Is Kaepernick’s Breakout Game a Sign of Things to Come in the Playoffs?


San Francisco 49ers tight end Vernon Davis (85) and quarterback Colin Kaepernick (7) celebrate after connecting on a 3-yard touchdown pass during the first quarter of an NFL football game against the Chicago Bears in San Francisco, Monday, Nov. 19, 2012. (AP Photo/Marcio Jose Sanchez)

There has been controversy about the 49ers’ quarterback situation ever since Alex Smith was benched, but Colin Kaepernick silenced a few of those critics with a good game against the Cardinals on Sunday.

But is it a sign of things to come?

Kaepernick has been on-and-off, as he has dominated the Bears, Patriots and Cardinals while struggling against the Seahawks, Rams and Saints. He also had one balanced performance, in which he performed just like Alex Smith would, against the Dolphins, in a 27-13 win.

He was clearly rattled in the rambunctious environment that is CenturyLink Field in Seattle, as he threw one interception while almost throwing many more. He struggled immensely there, showing that he can be rattled on the road. That is a concern against the Falcons, in a dome, where it will be loud if the two meet in the NFC Championship Game.

However, a bigger concern is Kaepernick’s tendency to force passes. He has gotten away with some mistakes in his six starts, and if he is careless with the ball, the 49ers will lose. So, he will need to be careful, and even conservative, with the ball. His decision-making hasn’t been perfect, and turning it down a notch is a big thing to ask of a guy with six starts under his belt, especially in the playoffs.

I still think Alex Smith deserves to start, because he was the perfect compliment to a great defense and running game. While I don’t expect the pressure to get to Kaepernick, I do think that he will try and do too much, like we have seen multiple times.

I can think of a few near-interceptions off the top of my head that were mistakes by Kaepernick, and there won’t be many dropped interceptions in the playoffs. So, he basically controls how the 49ers do solely with his decision-making, not his performance. Assuming the 49ers play the Packers, Aaron Rodgers won’t be putting up 40 points. When they met at Lambeau Field, the 49ers allowed just 22 points, and seven of those were on a punt return.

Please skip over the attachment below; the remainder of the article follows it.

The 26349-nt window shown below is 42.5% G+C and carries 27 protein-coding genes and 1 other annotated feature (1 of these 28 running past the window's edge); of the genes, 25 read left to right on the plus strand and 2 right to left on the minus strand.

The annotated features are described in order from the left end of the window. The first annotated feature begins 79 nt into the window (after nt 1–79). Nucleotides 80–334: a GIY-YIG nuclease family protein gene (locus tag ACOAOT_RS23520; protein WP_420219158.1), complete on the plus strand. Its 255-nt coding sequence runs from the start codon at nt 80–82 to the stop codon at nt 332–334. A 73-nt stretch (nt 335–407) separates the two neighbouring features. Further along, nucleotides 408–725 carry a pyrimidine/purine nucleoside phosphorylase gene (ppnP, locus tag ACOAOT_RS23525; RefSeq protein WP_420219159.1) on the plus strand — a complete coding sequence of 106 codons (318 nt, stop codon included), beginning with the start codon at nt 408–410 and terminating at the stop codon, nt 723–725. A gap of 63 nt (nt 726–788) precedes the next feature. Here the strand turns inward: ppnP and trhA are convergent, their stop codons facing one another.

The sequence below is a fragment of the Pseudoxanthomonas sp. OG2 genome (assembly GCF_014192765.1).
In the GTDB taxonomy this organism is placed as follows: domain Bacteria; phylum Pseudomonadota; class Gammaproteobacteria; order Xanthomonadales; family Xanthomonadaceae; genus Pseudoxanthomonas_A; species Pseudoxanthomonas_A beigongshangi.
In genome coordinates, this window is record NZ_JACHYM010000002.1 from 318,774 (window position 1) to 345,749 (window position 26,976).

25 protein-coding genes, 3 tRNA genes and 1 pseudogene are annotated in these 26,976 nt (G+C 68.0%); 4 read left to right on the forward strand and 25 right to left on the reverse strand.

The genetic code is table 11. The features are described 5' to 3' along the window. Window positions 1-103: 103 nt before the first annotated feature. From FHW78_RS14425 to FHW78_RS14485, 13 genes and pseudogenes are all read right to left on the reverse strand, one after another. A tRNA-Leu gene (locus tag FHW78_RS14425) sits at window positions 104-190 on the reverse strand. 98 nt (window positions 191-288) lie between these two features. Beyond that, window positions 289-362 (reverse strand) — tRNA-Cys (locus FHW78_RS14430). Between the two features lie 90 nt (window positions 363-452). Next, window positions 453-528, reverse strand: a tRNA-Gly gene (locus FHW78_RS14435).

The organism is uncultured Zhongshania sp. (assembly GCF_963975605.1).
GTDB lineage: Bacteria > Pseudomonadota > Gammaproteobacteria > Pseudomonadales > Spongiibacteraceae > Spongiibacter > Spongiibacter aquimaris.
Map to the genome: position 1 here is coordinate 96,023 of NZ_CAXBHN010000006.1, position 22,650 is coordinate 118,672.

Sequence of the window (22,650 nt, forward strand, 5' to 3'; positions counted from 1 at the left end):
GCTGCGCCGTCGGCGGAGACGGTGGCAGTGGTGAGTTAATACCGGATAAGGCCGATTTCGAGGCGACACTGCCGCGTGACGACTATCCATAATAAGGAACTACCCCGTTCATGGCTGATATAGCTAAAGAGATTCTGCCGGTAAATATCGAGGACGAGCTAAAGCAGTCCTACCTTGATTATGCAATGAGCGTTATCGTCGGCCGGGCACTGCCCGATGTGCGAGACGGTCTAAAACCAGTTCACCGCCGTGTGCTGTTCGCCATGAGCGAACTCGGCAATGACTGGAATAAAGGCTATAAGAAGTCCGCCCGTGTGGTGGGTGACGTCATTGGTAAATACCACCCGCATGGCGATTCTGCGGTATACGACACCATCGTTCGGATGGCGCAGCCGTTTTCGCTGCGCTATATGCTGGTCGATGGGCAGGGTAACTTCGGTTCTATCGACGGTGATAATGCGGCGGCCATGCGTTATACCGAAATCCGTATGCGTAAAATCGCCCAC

The 49er defense should pummel the Packer offensive line if the two meet, so Kaepernick won’t have to be Superman to get a win. He will just have to control his emotions and play like he played in the Cardinals game.

Kaepernick is a very talented quarterback with the impact to change a game, but he hasn’t been better than Smith, in my opinion. He was clearly rattled against the Seahawks, and Greg Roman’s play-calling has made him less effective (abandoning the run when playing from behind). Kaepernick almost seems to panic and take too many shots downfield when that happens, which is concerning, especially with tough, tough opponents coming up.

Sometimes, his deep throws work out. Other times, they don’t. Usually, in the playoffs, they won’t.

If Kaepernick tries to do too much, opponents will take advantage. It’s exceptionally difficult for the strong-armed quarterback, but he has to take the “whatever I can do to help my team win” approach. It will make him even more dangerous if he isn’t taking an abundance of shots downfield, because he is a downfield threat.

He has Randy Moss, Michael Crabtree and Vernon Davis, all three of which are playmakers. The 49ers are a very talented team, and they don’t need a heroic effort from the inconsistent Kaepernick. The Arizona game is completely not a sign of what is to come, since Kaepernick has been so on-and-off. The fate of the team lies in his decision-making.

So how much does his actual performance matter? Not very much.